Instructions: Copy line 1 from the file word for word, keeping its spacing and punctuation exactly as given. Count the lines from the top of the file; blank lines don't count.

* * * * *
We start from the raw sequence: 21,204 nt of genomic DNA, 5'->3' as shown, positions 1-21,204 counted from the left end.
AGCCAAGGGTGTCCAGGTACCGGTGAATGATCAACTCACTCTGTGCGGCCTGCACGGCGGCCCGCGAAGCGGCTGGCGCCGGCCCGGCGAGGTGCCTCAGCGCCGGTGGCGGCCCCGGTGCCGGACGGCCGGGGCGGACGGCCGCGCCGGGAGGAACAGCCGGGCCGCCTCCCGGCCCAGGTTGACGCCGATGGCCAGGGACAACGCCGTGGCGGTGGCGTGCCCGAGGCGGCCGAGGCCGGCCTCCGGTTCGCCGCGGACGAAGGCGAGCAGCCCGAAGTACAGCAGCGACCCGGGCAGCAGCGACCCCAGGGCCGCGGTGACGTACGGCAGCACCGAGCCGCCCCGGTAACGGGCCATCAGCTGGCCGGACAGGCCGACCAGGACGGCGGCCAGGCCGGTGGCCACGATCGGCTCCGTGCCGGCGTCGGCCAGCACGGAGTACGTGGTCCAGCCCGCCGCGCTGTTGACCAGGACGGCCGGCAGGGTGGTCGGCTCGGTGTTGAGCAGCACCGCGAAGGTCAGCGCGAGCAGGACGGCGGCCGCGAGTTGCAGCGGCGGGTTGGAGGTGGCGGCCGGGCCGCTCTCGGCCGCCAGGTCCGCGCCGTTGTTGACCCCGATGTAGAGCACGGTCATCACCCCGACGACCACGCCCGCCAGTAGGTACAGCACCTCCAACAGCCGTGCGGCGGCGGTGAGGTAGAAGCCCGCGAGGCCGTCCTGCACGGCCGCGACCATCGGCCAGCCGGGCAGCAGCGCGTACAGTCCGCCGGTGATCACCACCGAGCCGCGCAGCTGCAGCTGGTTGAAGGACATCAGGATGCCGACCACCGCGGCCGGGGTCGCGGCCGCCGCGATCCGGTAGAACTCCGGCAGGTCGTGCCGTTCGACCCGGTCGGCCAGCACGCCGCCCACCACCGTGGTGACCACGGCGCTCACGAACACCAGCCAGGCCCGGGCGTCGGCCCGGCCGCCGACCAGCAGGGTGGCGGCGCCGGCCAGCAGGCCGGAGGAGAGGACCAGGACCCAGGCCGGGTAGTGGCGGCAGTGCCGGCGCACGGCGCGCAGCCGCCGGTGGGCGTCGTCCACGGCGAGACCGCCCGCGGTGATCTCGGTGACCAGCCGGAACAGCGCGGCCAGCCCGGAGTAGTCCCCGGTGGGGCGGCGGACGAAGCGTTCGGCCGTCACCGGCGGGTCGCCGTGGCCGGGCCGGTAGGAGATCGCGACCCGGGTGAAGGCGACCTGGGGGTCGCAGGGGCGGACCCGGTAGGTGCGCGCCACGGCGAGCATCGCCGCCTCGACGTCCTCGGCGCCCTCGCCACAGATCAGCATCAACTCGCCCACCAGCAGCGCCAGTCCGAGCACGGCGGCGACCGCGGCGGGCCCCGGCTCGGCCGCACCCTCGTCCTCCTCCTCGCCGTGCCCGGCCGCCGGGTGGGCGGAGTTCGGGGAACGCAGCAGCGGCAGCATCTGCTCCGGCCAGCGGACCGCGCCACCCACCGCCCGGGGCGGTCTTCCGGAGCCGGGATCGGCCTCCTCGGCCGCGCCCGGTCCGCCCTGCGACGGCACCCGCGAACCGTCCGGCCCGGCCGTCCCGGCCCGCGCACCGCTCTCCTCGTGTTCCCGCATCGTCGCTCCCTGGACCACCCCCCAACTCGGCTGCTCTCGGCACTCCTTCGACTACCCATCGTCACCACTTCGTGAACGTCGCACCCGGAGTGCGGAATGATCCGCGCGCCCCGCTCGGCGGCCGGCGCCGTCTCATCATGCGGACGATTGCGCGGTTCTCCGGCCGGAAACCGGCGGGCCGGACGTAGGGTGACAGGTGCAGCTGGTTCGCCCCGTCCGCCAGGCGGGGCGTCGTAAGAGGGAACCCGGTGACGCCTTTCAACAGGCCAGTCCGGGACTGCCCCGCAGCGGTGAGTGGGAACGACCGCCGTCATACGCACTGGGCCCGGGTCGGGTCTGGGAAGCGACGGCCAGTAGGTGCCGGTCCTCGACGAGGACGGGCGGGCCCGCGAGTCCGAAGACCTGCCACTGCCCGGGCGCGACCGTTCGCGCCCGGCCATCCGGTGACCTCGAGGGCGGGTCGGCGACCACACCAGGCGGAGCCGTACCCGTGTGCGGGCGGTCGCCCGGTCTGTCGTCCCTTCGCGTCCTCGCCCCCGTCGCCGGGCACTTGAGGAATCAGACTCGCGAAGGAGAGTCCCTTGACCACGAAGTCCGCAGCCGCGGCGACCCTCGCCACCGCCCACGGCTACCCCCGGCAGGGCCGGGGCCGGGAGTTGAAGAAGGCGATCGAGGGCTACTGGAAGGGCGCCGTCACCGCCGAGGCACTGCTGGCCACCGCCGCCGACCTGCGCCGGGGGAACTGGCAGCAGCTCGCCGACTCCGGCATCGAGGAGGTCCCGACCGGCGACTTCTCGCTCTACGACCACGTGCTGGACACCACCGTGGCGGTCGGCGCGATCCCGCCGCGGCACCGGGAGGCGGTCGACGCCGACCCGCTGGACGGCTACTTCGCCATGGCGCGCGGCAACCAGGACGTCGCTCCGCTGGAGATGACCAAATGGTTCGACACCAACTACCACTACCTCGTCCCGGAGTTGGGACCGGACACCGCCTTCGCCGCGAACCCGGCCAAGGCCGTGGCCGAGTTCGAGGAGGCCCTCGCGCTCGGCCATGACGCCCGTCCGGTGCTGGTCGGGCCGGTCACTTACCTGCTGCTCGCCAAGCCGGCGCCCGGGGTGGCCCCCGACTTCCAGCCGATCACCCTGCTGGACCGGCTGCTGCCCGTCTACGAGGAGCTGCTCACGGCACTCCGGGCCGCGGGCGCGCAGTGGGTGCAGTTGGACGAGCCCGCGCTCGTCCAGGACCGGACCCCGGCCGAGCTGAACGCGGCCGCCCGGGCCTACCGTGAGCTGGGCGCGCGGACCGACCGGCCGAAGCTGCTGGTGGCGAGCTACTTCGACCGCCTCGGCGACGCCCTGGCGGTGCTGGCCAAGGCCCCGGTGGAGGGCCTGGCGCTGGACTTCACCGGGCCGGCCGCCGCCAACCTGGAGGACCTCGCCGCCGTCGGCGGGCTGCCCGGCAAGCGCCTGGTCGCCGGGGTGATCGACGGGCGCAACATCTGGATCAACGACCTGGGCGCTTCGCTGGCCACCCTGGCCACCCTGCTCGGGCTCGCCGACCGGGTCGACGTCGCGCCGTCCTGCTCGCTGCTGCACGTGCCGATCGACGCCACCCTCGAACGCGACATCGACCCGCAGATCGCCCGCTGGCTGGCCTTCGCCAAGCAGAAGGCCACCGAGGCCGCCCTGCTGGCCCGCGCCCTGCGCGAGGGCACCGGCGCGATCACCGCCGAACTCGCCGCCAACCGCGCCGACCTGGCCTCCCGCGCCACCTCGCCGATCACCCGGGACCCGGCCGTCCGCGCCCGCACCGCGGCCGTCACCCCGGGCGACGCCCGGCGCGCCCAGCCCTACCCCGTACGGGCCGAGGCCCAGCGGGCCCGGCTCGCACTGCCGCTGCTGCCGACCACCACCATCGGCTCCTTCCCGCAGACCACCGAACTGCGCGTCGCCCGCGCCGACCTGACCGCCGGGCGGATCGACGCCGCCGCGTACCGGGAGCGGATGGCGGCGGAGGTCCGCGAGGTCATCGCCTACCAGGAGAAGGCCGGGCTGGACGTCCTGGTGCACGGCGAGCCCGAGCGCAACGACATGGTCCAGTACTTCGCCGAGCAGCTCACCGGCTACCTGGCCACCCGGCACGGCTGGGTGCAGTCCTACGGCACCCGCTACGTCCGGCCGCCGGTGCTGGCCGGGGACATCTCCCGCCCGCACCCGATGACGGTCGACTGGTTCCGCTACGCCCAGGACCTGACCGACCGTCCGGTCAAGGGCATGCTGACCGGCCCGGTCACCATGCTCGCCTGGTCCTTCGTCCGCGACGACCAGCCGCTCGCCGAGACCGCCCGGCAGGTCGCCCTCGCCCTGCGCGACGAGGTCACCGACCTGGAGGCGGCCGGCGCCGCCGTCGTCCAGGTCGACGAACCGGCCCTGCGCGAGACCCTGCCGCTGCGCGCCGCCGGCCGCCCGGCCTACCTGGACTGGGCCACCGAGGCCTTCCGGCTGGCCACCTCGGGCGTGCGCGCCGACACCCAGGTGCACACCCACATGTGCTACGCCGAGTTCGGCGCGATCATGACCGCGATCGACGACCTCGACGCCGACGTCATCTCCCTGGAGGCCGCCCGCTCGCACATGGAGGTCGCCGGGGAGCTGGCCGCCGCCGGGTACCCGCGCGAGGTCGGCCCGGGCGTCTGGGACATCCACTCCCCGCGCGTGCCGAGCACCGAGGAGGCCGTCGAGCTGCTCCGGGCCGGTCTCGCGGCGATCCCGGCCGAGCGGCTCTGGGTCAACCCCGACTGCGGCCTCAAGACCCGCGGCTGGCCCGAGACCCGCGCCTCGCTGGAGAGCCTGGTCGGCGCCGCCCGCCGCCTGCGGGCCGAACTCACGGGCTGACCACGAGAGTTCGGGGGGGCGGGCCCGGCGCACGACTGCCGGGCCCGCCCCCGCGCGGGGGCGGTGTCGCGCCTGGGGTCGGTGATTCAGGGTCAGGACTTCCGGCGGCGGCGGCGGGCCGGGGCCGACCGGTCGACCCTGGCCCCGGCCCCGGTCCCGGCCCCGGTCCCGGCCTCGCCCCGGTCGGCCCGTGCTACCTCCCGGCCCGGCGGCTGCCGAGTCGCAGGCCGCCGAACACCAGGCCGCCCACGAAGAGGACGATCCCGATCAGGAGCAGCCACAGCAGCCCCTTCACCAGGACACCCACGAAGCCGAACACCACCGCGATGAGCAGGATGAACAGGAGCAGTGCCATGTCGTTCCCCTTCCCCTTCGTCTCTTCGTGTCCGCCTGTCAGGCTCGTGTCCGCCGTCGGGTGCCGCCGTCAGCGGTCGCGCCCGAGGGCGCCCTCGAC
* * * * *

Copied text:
We start from the raw sequence: 21,204 nt of genomic DNA, 5'->3' as shown, positions 1-21,204 counted from the left end.